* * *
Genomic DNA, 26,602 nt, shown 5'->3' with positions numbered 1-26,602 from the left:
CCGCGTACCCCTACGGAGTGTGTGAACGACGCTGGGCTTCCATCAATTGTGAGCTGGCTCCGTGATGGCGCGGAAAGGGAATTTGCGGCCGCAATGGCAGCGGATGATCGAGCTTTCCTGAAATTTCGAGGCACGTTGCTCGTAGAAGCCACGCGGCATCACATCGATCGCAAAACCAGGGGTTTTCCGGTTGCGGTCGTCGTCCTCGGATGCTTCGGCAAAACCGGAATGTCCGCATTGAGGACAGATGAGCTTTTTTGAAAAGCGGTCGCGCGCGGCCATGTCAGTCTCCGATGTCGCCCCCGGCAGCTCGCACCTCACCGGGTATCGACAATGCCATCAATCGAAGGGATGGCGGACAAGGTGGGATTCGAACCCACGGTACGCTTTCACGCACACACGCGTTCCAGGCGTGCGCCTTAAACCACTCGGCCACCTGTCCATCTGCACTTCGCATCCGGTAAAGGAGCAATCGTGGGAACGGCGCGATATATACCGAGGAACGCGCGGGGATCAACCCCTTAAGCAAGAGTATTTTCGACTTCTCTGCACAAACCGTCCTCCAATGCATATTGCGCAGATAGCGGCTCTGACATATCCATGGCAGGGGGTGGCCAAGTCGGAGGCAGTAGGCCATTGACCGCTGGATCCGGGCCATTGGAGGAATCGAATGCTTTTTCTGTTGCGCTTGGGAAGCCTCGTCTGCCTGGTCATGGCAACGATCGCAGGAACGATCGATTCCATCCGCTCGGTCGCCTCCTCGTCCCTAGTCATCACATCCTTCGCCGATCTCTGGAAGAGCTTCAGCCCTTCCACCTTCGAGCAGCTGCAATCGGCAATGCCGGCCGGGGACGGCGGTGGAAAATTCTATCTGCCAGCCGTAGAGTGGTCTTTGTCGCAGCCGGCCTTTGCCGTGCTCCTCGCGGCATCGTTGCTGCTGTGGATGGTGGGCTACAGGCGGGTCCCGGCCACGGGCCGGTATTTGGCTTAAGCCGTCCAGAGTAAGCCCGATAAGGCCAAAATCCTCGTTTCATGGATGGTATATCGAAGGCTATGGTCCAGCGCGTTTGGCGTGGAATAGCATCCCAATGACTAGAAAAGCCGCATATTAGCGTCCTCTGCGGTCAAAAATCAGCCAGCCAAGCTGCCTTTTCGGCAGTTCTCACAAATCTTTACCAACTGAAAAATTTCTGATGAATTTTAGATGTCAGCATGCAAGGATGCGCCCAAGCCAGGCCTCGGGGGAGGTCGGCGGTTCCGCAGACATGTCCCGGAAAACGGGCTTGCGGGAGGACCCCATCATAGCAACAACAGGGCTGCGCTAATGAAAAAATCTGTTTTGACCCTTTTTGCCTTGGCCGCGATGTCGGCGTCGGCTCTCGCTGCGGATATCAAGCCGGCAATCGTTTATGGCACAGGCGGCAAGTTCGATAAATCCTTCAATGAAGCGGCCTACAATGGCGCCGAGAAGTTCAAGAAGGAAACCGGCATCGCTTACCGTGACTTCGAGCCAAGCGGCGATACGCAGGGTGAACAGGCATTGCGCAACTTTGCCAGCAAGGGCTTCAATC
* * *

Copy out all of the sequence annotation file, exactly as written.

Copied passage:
Genomic DNA, 26,602 nt, shown 5'->3' with positions numbered 1-26,602 from the left:
CCGCGTACCCCTACGGAGTGTGTGAACGACGCTGGGCTTCCATCAATTGTGAGCTGGCTCCGTGATGGCGCGGAAAGGGAATTTGCGGCCGCAATGGCAGCGGATGATCGAGCTTTCCTGAAATTTCGAGGCACGTTGCTCGTAGAAGCCACGCGGCATCACATCGATCGCAAAACCAGGGGTTTTCCGGTTGCGGTCGTCGTCCTCGGATGCTTCGGCAAAACCGGAATGTCCGCATTGAGGACAGATGAGCTTTTTTGAAAAGCGGTCGCGCGCGGCCATGTCAGTCTCCGATGTCGCCCCCGGCAGCTCGCACCTCACCGGGTATCGACAATGCCATCAATCGAAGGGATGGCGGACAAGGTGGGATTCGAACCCACGGTACGCTTTCACGCACACACGCGTTCCAGGCGTGCGCCTTAAACCACTCGGCCACCTGTCCATCTGCACTTCGCATCCGGTAAAGGAGCAATCGTGGGAACGGCGCGATATATACCGAGGAACGCGCGGGGATCAACCCCTTAAGCAAGAGTATTTTCGACTTCTCTGCACAAACCGTCCTCCAATGCATATTGCGCAGATAGCGGCTCTGACATATCCATGGCAGGGGGTGGCCAAGTCGGAGGCAGTAGGCCATTGACCGCTGGATCCGGGCCATTGGAGGAATCGAATGCTTTTTCTGTTGCGCTTGGGAAGCCTCGTCTGCCTGGTCATGGCAACGATCGCAGGAACGATCGATTCCATCCGCTCGGTCGCCTCCTCGTCCCTAGTCATCACATCCTTCGCCGATCTCTGGAAGAGCTTCAGCCCTTCCACCTTCGAGCAGCTGCAATCGGCAATGCCGGCCGGGGACGGCGGTGGAAAATTCTATCTGCCAGCCGTAGAGTGGTCTTTGTCGCAGCCGGCCTTTGCCGTGCTCCTCGCGGCATCGTTGCTGCTGTGGATGGTGGGCTACAGGCGGGTCCCGGCCACGGGCCGGTATTTGGCTTAAGCCGTCCAGAGTAAGCCCGATAAGGCCAAAATCCTCGTTTCATGGATGGTATATCGAAGGCTATGGTCCAGCGCGTTTGGCGTGGAATAGCATCCCAATGACTAGAAAAGCCGCATATTAGCGTCCTCTGCGGTCAAAAATCAGCCAGCCAAGCTGCCTTTTCGGCAGTTCTCACAAATCTTTACCAACTGAAAAATTTCTGATGAATTTTAGATGTCAGCATGCAAGGATGCGCCCAAGCCAGGCCTCGGGGGAGGTCGGCGGTTCCGCAGACATGTCCCGGAAAACGGGCTTGCGGGAGGACCCCATCATAGCAACAACAGGGCTGCGCTAATGAAAAAATCTGTTTTGACCCTTTTTGCCTTGGCCGCGATGTCGGCGTCGGCTCTCGCTGCGGATATCAAGCCGGCAATCGTTTATGGCACAGGCGGCAAGTTCGATAAATCCTTCAATGAAGCGGCCTACAATGGCGCCGAGAAGTTCAAGAAGGAAACCGGCATCGCTTACCGTGACTTCGAGCCAAGCGGCGATACGCAGGGTGAACAGGCATTGCGCAACTTTGCCAGCAAGGGCTTCAATC